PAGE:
The EPA’s long-thwarted attempts to grab more power for itself by redefining what “waters of the US” means under the Clean Water Act may finally pay off, to the misfortune of industry, farmers and private individuals nationwide.  Under the new WOTUS rule proposed by the EPA, their jurisdiction would be expanded to include such bodies of water as roadside, irrigation and stormwater ditches, as well as all waters in floodplains and riparian areas (with it being conveniently left up to the EPA to decide if an area floods often enough to be called a floodplain). Just as troublingly, whether or not a body of water has a “significant nexus” to a jurisdictional body of water would be decided at the EPA’s discretion on a case-by-case basis rather than there being clear criteria in the proposed rule. This could very easily lead to the EPA claiming jurisdiction over almost any non-trivial body of water, giving them the ability to impose more exorbitant fines on more individuals and businesses and crush business growth and development under the weight of new costly and time-consuming permits.

The EPA hasn’t even bothered to be honest when addressing the concerns of the people who know they’d be affected by this new rule, as you can see in this thorough and necessarily merciless fact-check by Sen. David Vitter’s (R-LA) Environment and Public Works staff. The release can be read in its entirety here (http://www.epw.senate.gov/public/index.cfm?FuseAction=Minority.Blogs&ContentRecord_id=4d7c5f5b-0344-5b3e-c202-08364c217428and is excerpted below

EPA claims that the proposal:

  • Does not regulate new types of ditches
    • But the rule says: For the first time, the proposed rule explicitly includes ditches unless they fall within one of two exceptions based on location and flow. Many ditches throughout the country will be unable to meet the rule’s limited exemption provision and thus will become subject to federal Clean Water Act (CWA) jurisdiction under the rule, contrary to the Agencies’ claims.
  • Does not regulate activities on land
    • But the rule says: Under the CWA federal jurisdiction extends to “navigable waters” which are defined as the “waters of the United States.”  Water bodies deemed “waters of the United States” are subject to permitting mandates, federal enforcement mechanisms, mitigation procedures, and citizen suits. A wide variety of activities on land require permits when they impact a “water of the United States” including, home building and construction, agriculture, ranching, and mining.  The CWA does not provide a guaranteed right to a permit and if an applicant is denied, that individual or business will be unable to move forward with the planned project, thus allowing the EPA and Corps to essentially dictate the list of permissible land use activities afforded a particular landowner.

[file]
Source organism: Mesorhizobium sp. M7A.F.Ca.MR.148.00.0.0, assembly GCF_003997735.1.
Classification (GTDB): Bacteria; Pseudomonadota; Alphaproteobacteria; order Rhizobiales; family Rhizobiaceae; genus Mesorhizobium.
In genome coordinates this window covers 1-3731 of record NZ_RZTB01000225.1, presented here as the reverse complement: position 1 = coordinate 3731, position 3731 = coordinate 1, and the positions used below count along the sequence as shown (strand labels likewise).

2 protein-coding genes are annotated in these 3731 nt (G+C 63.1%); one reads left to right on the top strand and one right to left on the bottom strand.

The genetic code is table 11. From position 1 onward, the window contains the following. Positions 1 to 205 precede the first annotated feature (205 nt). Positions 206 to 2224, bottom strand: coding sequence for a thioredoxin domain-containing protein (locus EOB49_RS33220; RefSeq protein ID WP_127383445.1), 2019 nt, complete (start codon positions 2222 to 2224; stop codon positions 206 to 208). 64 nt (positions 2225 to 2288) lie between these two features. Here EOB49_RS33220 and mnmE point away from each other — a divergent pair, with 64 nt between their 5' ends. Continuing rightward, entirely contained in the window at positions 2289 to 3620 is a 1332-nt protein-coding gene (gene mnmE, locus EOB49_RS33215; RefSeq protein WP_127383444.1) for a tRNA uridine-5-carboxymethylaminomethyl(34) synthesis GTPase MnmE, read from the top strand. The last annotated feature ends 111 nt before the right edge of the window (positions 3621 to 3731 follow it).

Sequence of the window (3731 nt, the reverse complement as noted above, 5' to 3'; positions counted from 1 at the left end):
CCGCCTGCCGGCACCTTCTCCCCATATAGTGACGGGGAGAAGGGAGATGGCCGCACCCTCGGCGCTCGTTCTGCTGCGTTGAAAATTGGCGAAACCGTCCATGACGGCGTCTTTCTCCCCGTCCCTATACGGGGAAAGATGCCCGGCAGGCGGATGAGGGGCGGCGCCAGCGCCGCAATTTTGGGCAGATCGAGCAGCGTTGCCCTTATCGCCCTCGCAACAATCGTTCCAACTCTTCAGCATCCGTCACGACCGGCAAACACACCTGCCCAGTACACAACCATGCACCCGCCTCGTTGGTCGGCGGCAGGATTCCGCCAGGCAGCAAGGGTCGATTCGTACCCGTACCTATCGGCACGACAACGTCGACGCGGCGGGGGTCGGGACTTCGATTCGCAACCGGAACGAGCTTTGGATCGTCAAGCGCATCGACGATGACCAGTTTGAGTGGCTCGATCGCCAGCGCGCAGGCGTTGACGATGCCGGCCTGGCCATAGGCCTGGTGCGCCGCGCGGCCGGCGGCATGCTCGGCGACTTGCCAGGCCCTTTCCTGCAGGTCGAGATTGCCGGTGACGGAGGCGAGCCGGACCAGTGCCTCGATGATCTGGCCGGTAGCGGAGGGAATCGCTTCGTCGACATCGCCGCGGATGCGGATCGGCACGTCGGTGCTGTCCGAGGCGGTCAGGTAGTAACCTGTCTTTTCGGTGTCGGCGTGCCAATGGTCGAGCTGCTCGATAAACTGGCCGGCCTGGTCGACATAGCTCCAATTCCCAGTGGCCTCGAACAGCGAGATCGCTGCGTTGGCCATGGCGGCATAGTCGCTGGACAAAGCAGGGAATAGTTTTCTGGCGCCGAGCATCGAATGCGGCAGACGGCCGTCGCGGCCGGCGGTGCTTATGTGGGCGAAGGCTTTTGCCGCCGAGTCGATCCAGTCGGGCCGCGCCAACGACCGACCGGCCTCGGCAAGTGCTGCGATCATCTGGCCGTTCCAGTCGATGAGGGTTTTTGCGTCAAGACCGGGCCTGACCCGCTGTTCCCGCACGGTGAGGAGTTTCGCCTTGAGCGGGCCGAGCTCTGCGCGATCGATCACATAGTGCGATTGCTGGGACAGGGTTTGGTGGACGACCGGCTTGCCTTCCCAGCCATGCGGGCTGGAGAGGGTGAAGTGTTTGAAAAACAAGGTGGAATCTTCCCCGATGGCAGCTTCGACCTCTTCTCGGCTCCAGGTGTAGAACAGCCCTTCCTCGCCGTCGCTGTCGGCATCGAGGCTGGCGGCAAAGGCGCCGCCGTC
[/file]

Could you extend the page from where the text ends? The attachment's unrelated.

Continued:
• Does not apply to groundwater
    • But the rule says: The rule claims to exclude groundwater, but language in the rule also states a waterbody may be a “water of the United States” if it has a “shallow subsurface hydrological connection” to other jurisdictional waters. This language suggests that Agencies may intend to use groundwater as a basis for CWA jurisdiction.
  • Does not affect stock ponds
    • But the rule says: If a stock pond is natural or used for purposes other than those listed by EPA, the stock pond could be considered a “water of the United States.” The rule says that ponds are exempt only if they are “artificial” and used “exclusively” for stock watering, irrigation, settling basins, or rice growing.
  • Does not require permits for normal farming activities, like moving cattle
    • But the rule says: More farming activities will require CWA permits under the agencies’ interpretive rule for normal agricultural activities. Included in the interpretive rule is a “prescribed grazing” requirement, so that if the federal government doesn’t like the way a rancher grazes cattle, they can force the rancher to either obtain a Clean Water Act permit or pay up to $37,500 per day in fines.
  • Does not regulate puddles
    • But the rule says: The actual text of the rule is so sweeping that virtually any wet area could potentially be considered a “water of the United States.”  Under the rule, small and isolated waterbodies may be considered a “water of the United States” when, in combination with other similarly situated waters, they have a significant nexus to a traditional navigable water.  This provides no effective limit to federal regulatory authority and will encourage litigious environmental groups to sue property owners no matter the supposed intentions of EPA.  In fact, certain environmental groups are already using the rule’s language to bring citizen suits based on the broad authority provided, and there’s little reason to doubt that puddles could attract abusive litigation in the near future if the rule is finalized.

Sen. Vitter and the EPW Republicans have been actively engaged with EPA and the Corps since the “waters of the U.S.” rule was released. They have been concerned with how the rule would impact the economy and affect private property rights.

Visit epw.senate.gov for more information